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The way of ahimsa


Silhouette young woman, exercise on the beach at sunset

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Today, wherever you are — standing on the street, watching television or reading a magazine — you are sure to see something related to yoga. As a nation, we are heading towards the mat, flooding yoga schools, halls and yoga retreats, and looking for something beyond the hustle and bustle of everyday life.

Every person comes to yoga in search of something. Sometimes it is physical pain that will compel someone to go to a yoga school or maybe it is a low-level dissatisfaction with life, a yearning for more space or quietness. Whatever the reason, if you start a yoga practice you are sure to gain benefits beyond your initial expectations.

In society today we often measure our self-worth by how much we earn, where we live or what we are going to do with our life. We are conditioned to achieve and forge ahead at all costs and are left with very little time to really get to know ourselves and question what we really value or want in our life.

There are aspects to a yoga practice that cannot be measured in terms of asana progress. Yoga is above willpower and brute strength.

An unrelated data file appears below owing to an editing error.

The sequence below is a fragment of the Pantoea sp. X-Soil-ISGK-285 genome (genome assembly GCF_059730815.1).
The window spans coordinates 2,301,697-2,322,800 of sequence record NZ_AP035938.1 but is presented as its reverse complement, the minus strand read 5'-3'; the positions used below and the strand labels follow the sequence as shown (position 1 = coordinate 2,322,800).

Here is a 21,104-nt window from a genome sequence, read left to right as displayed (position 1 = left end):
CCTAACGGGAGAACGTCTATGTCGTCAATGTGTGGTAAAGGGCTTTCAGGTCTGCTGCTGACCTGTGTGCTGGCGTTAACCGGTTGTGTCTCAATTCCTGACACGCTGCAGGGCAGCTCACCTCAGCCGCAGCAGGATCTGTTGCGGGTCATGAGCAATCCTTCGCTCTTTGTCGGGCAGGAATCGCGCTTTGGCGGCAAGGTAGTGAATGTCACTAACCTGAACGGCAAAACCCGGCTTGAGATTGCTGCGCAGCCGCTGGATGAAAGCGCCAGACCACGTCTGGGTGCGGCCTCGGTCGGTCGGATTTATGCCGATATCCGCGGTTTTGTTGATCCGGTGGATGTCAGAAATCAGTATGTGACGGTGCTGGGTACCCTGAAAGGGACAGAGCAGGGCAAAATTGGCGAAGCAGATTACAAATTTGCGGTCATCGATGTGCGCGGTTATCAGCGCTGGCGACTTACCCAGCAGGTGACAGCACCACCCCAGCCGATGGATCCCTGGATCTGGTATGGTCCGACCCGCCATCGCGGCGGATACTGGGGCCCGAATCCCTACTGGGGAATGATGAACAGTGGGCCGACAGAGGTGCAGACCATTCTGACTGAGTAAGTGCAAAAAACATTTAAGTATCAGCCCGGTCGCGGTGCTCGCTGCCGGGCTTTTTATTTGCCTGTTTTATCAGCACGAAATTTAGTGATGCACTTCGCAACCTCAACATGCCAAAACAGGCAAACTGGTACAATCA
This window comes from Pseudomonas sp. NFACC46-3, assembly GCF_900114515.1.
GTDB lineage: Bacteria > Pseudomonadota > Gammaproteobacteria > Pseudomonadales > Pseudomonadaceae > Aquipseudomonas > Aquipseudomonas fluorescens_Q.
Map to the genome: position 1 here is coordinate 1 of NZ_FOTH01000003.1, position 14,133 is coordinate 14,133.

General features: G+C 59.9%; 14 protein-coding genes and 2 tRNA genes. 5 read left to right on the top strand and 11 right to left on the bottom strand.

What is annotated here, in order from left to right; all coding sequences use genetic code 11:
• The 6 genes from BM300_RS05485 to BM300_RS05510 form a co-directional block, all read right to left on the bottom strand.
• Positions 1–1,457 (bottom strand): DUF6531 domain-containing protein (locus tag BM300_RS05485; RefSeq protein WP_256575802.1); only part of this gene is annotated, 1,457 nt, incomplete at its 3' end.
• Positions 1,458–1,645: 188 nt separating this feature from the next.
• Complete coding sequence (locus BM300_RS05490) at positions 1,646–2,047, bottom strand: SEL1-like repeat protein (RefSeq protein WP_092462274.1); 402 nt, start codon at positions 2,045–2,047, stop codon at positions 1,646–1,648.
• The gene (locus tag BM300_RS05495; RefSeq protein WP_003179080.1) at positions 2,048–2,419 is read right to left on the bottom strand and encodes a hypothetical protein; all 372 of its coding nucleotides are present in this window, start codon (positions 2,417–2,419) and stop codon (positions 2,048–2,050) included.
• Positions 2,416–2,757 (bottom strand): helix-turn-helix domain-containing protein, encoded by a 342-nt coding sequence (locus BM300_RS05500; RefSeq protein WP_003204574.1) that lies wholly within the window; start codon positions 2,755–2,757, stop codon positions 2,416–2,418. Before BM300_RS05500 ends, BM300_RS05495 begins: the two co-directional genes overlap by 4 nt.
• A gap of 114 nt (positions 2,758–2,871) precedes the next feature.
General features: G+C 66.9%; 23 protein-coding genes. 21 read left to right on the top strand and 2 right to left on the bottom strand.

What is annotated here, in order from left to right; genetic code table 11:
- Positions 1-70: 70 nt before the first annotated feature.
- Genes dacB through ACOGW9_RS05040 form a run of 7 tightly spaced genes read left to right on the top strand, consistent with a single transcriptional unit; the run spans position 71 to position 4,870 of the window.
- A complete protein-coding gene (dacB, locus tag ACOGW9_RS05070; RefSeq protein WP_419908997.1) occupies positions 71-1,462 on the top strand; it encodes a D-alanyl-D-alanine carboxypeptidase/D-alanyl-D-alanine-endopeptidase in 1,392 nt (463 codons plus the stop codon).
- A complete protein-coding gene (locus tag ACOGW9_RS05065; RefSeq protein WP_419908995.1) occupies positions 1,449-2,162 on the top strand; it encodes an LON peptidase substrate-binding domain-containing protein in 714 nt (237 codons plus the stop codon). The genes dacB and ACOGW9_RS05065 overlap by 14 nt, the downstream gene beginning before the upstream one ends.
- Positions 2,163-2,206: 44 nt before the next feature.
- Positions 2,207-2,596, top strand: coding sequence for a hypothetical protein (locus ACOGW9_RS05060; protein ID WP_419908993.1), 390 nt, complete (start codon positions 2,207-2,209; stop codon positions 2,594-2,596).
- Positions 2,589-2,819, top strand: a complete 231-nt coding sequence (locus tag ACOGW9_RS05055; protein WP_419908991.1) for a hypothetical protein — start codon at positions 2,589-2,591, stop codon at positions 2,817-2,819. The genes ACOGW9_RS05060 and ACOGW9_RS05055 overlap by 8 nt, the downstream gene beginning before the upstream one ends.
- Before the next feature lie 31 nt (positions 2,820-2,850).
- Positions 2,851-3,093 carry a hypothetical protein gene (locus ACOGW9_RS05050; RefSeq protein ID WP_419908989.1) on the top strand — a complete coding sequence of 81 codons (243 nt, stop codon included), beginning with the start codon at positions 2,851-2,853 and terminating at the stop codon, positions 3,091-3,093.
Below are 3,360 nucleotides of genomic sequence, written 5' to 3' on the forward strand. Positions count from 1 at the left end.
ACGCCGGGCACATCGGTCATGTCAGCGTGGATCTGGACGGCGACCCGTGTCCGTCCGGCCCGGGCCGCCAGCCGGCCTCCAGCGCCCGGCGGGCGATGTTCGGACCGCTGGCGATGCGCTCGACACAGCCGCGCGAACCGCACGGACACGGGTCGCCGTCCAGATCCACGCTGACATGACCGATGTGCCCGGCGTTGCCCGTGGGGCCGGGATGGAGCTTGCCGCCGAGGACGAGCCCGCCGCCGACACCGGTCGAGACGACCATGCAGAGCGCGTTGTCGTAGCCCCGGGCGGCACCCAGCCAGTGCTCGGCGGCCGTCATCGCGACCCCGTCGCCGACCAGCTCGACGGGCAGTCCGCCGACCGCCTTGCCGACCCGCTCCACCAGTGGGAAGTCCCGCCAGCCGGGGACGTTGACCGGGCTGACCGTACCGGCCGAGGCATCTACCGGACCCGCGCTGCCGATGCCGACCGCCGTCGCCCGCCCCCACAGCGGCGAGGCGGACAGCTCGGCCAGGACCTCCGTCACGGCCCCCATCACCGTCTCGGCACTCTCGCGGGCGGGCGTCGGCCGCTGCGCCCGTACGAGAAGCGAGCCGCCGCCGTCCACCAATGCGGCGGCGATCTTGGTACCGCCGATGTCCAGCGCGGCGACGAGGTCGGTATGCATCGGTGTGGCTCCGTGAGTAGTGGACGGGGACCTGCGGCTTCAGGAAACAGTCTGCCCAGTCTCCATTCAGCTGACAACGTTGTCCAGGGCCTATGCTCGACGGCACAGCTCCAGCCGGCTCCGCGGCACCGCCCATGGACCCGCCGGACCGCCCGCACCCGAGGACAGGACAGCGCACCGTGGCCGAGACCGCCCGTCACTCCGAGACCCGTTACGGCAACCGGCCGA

Working long hours and experiencing workplace stress can take their toll, and in the few hours you get off you might squeeze in a yoga class. However, if you are burdened with the message of “Work hard and keep going at all costs”, what are you bringing to your yoga practice?

Watching newcomers huff and puff their way through yoga, I often recall my first few months on the mat. I’d push myself hard, with breath shallow and muscles almost screaming, intent on making my body relax! The frustration and confusion would overwhelm me. I was there because a friend assured me yoga was good for anxiety and relaxation, but all I was doing was getting myself worked up into a lather of frustration and anxiety.

How did the calm, serene woman teaching the class expect us to execute the postures, breathe and find the quietness within? What quietness? My body and mind were on overload. After the class I questioned her about the gap between how it should be and how it was. It was then that I was introduced to the notion of non-violence, or ahimsa.

Ahimsa and interconnectivity

Ahimsa is a Sanskrit term meaning non-violence, or non-harming. Within the eight limbs of ashtanga yoga, ahimsa is the first of the yamas and is concerned with right conduct. Of all the yamas (that is, all the guidelines helping us relate to the external world) ahimsa is at the very core.

Within the Hindu belief system, divinity is all-pervasive. Everything, from stars to rocks to humans, is a manifestation of the divine. The entire world is holy ground. Everything is sacred and interconnected. The same divine spirit that runs through you runs through the entire universe.